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We Will Rock You


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Is this similar to what you want?


This effect was acheived by using an open white 19deg Source4 rigged above and just in front of the actor's head - adjust the beam angle to allow for your trim height.


To change the beam into 'bars', add a gobo such as DHA 565 or DHA 8073, possibly in a rotator if you can afford one. (There are probably better gobos available - I just did a quick check)


Remember to choose a wide enough beam angle to get the actor in the dark area between the bars of light - if they touch the actor you will get ugly bright spots.


This only takes one fixture so doesn't use up much physical space, and only one overhead circuit.


(Edited for spelling)

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Guest lightnix
No, moving lights are not your best bet for this effect. (The old "moving lights as a solution to every problem" phenomenon seems to be rearing its ugly head again :angry:.)


Unless you can get your moving light VERY high... you'll see a lot of 'divergence' to the circle of little light beams which won't look nearly as nice as the photo.


I think you're probably on the right lines when you mentioned a ring of pinspots. Par 36 ACL lamps might also be worth thinking about...

You might be able to gain a little height by using a moving mirror, but as gareth points out, you'll get beam divergence. I'd agree that a ring of PAR36 ACLs would be the brightest narrow angle source (bar a real laser) to get a "straight down bars" type look. You might be able to do something with narrow angle MR16s, but you'll probably need a lot.


I think it's important to think about these things creatively. If you are doing 'We Will Rock You', try not to be distracted by how they did it in the West End. While it looked great, there are always other ways of doing it...
Absolutely. There's little point in the owners of WWRY making it available this early, if all the schools are going to do is try to clone the West End version.


I'm not familiar with the show myself (and it would kind of help to know what the action on stage is at this point, i.e. what's actually happening at this point in the show), but the Wikipedia entry for WWRY notes that...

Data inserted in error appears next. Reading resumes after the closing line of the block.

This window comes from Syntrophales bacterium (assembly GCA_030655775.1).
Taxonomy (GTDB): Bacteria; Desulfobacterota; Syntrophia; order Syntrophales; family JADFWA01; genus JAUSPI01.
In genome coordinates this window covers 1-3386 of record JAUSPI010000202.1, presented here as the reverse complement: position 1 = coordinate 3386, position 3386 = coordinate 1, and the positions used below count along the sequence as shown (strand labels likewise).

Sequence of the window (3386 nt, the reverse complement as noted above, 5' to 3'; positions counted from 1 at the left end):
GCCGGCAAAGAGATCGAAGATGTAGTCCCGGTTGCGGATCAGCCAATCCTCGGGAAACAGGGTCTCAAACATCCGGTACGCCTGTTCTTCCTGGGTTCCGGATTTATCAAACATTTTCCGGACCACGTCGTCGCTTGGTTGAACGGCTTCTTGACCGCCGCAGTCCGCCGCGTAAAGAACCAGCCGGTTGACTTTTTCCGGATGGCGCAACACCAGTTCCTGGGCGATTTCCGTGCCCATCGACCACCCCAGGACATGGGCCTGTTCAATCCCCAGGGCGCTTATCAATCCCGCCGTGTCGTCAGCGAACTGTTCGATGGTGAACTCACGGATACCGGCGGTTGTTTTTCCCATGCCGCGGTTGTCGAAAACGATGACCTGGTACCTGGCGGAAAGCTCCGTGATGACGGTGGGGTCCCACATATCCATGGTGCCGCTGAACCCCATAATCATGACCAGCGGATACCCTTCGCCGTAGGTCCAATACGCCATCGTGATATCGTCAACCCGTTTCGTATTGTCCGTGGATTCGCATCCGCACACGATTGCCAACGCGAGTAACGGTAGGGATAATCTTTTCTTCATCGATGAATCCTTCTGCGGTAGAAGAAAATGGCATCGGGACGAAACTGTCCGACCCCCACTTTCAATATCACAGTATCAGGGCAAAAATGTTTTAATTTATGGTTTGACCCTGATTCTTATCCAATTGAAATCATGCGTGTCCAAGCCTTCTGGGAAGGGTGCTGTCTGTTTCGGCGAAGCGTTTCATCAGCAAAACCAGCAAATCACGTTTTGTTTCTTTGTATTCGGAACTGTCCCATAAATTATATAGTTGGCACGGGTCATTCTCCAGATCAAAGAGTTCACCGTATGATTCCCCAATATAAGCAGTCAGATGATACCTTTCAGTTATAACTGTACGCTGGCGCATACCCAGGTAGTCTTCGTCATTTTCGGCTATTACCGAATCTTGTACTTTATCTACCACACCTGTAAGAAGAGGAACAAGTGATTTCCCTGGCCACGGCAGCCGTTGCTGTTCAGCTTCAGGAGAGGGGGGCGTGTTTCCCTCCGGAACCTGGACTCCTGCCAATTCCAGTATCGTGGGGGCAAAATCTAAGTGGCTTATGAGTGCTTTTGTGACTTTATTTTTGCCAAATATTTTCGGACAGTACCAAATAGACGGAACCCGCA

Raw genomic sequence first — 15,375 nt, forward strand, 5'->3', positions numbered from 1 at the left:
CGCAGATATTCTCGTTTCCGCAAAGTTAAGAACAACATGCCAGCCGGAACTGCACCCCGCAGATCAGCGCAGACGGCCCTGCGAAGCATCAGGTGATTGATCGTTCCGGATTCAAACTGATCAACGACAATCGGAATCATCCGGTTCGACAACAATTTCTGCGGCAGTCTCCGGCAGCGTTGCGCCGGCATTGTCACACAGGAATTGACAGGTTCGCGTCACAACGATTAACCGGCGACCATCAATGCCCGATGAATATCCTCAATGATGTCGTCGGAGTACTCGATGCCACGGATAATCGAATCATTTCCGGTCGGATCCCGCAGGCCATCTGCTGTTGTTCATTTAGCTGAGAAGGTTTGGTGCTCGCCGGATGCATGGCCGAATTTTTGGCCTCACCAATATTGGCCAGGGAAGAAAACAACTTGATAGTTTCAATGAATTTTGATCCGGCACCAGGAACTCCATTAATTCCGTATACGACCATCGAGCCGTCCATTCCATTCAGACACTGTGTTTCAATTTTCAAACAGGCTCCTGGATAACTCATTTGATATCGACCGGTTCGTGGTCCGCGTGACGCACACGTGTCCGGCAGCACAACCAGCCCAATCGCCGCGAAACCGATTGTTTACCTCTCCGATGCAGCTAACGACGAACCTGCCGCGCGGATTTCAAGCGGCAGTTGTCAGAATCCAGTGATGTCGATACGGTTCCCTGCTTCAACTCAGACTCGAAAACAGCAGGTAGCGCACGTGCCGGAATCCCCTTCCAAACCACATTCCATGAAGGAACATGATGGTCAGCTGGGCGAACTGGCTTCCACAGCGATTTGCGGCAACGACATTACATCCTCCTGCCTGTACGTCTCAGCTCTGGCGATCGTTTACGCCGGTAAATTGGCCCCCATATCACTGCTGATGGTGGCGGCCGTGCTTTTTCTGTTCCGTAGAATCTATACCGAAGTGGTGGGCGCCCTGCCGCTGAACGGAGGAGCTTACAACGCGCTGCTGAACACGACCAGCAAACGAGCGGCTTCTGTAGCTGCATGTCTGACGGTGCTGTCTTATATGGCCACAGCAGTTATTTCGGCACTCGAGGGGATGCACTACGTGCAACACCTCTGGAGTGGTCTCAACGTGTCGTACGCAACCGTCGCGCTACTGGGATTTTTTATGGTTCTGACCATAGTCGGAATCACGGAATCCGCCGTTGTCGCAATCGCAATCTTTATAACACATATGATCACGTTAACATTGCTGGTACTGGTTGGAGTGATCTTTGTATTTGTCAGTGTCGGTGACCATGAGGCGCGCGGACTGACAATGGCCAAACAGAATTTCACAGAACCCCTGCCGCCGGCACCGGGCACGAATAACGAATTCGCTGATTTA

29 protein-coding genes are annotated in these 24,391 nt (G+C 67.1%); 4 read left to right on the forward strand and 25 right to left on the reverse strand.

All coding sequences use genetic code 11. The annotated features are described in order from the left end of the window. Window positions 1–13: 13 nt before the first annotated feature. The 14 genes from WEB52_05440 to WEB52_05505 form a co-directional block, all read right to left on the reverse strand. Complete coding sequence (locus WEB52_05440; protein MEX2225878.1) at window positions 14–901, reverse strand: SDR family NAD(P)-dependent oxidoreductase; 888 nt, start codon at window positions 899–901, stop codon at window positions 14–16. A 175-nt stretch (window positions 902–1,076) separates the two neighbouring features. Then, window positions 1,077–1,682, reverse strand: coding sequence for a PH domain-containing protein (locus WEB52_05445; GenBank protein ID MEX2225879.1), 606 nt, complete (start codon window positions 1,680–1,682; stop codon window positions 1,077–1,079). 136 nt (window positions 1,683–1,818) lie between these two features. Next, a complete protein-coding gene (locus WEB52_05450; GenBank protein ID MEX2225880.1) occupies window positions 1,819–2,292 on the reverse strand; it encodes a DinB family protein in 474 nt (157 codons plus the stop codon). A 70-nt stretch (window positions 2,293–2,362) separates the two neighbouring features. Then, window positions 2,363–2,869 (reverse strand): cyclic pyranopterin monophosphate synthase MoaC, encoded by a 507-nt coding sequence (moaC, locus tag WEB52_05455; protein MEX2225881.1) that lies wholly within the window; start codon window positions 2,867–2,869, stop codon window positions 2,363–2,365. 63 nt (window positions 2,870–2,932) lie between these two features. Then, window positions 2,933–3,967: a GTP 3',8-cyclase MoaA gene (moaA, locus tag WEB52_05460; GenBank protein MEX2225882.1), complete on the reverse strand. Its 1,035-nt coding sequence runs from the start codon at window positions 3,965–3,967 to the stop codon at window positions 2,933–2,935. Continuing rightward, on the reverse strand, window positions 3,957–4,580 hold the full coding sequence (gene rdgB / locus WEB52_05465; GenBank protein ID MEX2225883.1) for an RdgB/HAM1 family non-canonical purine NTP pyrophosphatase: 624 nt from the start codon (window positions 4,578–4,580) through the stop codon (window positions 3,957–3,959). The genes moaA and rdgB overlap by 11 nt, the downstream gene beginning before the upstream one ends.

Played for laughs, there is very little real story to We Will Rock You. While the musical is a spoof of the classic quest tale with some moments of clever dialogue, it exists predominately as a framework allowing a vocally talented cast to perform covers of Queen's greatest hits.
As a fantasy tale, there's a real opportunity to produce some Suspension of Disbelief here.


Back to the effect...


Do the beams have to come from above?

Would it be possible / practical to mount some lights on a truck which could be wheeled on and off, or build them into the floor of the set?


What other ways might there be of "enclosing somebody in beams of light"?

One idea that springs to mind is a stack of UV-lit, fluorescent-painted hoops (cheap and easy to make from thin plastic water pipe and dowel), with fine wires running through them, which could be then lowered from the side via pulleys. Here's some VERY rough sketches...


http://img.photobucket.com/albums/v631/lightnix/hoop_cage_concept_up.jpg http://img.photobucket.com/albums/v631/lightnix/hoop_cage_concept.jpg


(apologies to Nirvana fans everywhere)


You'll need more than two pick-up points to keep it stable, but I hope you get the idea. The real beauty of this from a lighting point of view, is that the bulk of the effect becomes a set builder's problem ;)

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Absolutely. There's little point in the owners of WWRY making it available this early, if all the schools are going to do is try to clone the West End version.


Please don't misunderstand me, all I asked was if anyone had experience of a method to recreate a single effect on a budget from a picture I found on the internet. I have no intention of recreating a West End show that I have never even seen staged! I can understand a leap to that conclusion, but it certainly isn't what I have in mind.